Medieval warhorses are often depicted as massive and powerful beasts, but in reality many were no more than the size of a pony by modern standards.
Horses during the period were often less than 1.44 meters tall, but size was clearly not everything, as historical records indicate that large sums were spent developing and maintaining nets for the breeding, training and maintenance of horses. horses used in combat.
A team of archaeologists and historians has discovered that these horses were not always bred for their size, but for success in a wide range of different roles, including long-distance raiding campaigns and tournaments.
The researchers analyzed the largest data set of English horse bones dating to between AD 300 and 1650, found at 171 separate archaeological sites.
The study, published in the International Journal of Osteoarcheology, shows that the breeding and training of warhorses were influenced by a combination of biological and cultural factors, as well as behavioral characteristics of the horses themselves, such as temperament.
Depictions of medieval warhorses in movies and popular media frequently show massive mounts on the scale of about 1.72 to 1.82 meters in height. However, evidence suggests that 1.62 and even 1.52 meter horses were very rare in England, even at the height of the royal stallion network during the 13th and 14th centuries, and that animals of this size would have been viewed as very large by medieval people.
Researcher Helene Benkert, from the University of Exeter, said in a statement: “Neither the size nor the robustness of the limb bones alone are sufficient to reliably identify warhorses in the archaeological record. Historical records do not give the specific criteria that defined a warhorse; it is much more likely that throughout the medieval period, at different times, different conformations of horses were desirable in response to changing battlefield tactics and cultural preferences. “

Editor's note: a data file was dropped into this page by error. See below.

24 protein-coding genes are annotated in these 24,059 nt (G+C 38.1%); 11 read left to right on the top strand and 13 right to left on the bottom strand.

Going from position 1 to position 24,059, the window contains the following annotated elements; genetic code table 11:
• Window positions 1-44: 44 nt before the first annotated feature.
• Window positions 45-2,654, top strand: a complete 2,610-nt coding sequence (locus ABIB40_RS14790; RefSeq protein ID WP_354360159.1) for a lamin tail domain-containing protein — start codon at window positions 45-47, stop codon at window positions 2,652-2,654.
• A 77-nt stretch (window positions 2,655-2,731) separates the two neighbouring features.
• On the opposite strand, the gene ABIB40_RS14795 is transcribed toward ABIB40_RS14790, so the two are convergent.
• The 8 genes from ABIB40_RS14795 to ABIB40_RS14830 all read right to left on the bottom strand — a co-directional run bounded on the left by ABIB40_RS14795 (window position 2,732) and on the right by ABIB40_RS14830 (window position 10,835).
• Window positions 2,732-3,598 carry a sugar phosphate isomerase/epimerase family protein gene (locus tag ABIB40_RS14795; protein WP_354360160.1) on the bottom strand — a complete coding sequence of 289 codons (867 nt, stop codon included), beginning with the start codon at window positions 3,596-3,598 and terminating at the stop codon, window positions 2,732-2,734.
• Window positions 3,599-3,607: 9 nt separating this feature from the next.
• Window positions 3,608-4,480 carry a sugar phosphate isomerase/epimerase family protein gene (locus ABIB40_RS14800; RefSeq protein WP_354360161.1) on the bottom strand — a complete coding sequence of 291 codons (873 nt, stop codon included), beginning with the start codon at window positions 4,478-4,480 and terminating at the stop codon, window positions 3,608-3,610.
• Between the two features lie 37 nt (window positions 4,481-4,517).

The tallest Norman horse on record was found at Trowbridge Castle, Wiltshire, and is estimated to be about 152 centimeters in height, similar to the size of modern small light riding horses.
The high medieval period (1200-1350 AD) sees the first appearance of horses around 162 centimeters, although it is not until the post-medieval period (1500-1650 AD) that the average height of horses becomes significantly higher, approaching finally to the sizes of modern warmblood and draft horses.
Professor Alan Outram, University of Exeter, said: “The tall medieval destrers (a type of warhorse) may have been relatively large for the time period, but clearly they were still much smaller than we might expect for equivalent functions today. Breeding and selection practices on real stallions may have focused as much on temperament and physical characteristics for warfare as on raw size. “
Professor Oliver Creighton, principal investigator of the project, commented: “The war horse is central to our understanding of medieval English society and culture as a status symbol closely associated with the development of aristocratic identity and as a weapon of war famous for its mobility and impact value, changing the face of battle ”.
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